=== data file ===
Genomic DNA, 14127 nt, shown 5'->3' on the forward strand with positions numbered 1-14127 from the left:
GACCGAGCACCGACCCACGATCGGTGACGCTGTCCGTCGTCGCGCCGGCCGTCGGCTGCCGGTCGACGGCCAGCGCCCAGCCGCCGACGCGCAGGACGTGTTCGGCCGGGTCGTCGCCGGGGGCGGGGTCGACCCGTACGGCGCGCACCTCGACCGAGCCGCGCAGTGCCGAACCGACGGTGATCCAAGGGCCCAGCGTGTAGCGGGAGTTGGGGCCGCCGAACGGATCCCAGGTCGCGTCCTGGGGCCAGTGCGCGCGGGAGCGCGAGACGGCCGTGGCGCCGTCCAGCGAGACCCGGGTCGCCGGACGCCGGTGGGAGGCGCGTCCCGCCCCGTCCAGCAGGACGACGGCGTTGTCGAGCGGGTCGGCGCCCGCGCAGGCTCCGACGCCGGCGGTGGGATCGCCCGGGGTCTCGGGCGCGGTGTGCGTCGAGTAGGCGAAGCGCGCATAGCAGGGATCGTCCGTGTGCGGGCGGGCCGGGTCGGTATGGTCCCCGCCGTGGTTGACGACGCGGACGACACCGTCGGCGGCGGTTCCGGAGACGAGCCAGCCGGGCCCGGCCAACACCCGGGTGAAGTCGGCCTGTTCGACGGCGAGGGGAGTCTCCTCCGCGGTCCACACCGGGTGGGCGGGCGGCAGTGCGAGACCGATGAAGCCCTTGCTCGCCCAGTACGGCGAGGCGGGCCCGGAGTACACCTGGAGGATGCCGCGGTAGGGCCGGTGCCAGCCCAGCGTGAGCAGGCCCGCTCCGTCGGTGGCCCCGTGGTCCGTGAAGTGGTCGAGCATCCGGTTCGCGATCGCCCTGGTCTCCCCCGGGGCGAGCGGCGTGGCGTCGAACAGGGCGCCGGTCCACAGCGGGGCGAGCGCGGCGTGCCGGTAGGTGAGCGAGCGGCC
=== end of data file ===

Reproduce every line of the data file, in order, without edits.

Genomic DNA, 14127 nt, shown 5'->3' on the forward strand with positions numbered 1-14127 from the left:
GACCGAGCACCGACCCACGATCGGTGACGCTGTCCGTCGTCGCGCCGGCCGTCGGCTGCCGGTCGACGGCCAGCGCCCAGCCGCCGACGCGCAGGACGTGTTCGGCCGGGTCGTCGCCGGGGGCGGGGTCGACCCGTACGGCGCGCACCTCGACCGAGCCGCGCAGTGCCGAACCGACGGTGATCCAAGGGCCCAGCGTGTAGCGGGAGTTGGGGCCGCCGAACGGATCCCAGGTCGCGTCCTGGGGCCAGTGCGCGCGGGAGCGCGAGACGGCCGTGGCGCCGTCCAGCGAGACCCGGGTCGCCGGACGCCGGTGGGAGGCGCGTCCCGCCCCGTCCAGCAGGACGACGGCGTTGTCGAGCGGGTCGGCGCCCGCGCAGGCTCCGACGCCGGCGGTGGGATCGCCCGGGGTCTCGGGCGCGGTGTGCGTCGAGTAGGCGAAGCGCGCATAGCAGGGATCGTCCGTGTGCGGGCGGGCCGGGTCGGTATGGTCCCCGCCGTGGTTGACGACGCGGACGACACCGTCGGCGGCGGTTCCGGAGACGAGCCAGCCGGGCCCGGCCAACACCCGGGTGAAGTCGGCCTGTTCGACGGCGAGGGGAGTCTCCTCCGCGGTCCACACCGGGTGGGCGGGCGGCAGTGCGAGACCGATGAAGCCCTTGCTCGCCCAGTACGGCGAGGCGGGCCCGGAGTACACCTGGAGGATGCCGCGGTAGGGCCGGTGCCAGCCCAGCGTGAGCAGGCCCGCTCCGTCGGTGGCCCCGTGGTCCGTGAAGTGGTCGAGCATCCGGTTCGCGATCGCCCTGGTCTCCCCCGGGGCGAGCGGCGTGGCGTCGAACAGGGCGCCGGTCCACAGCGGGGCGAGCGCGGCGTGCCGGTAGGTGAGCGAGCGGCC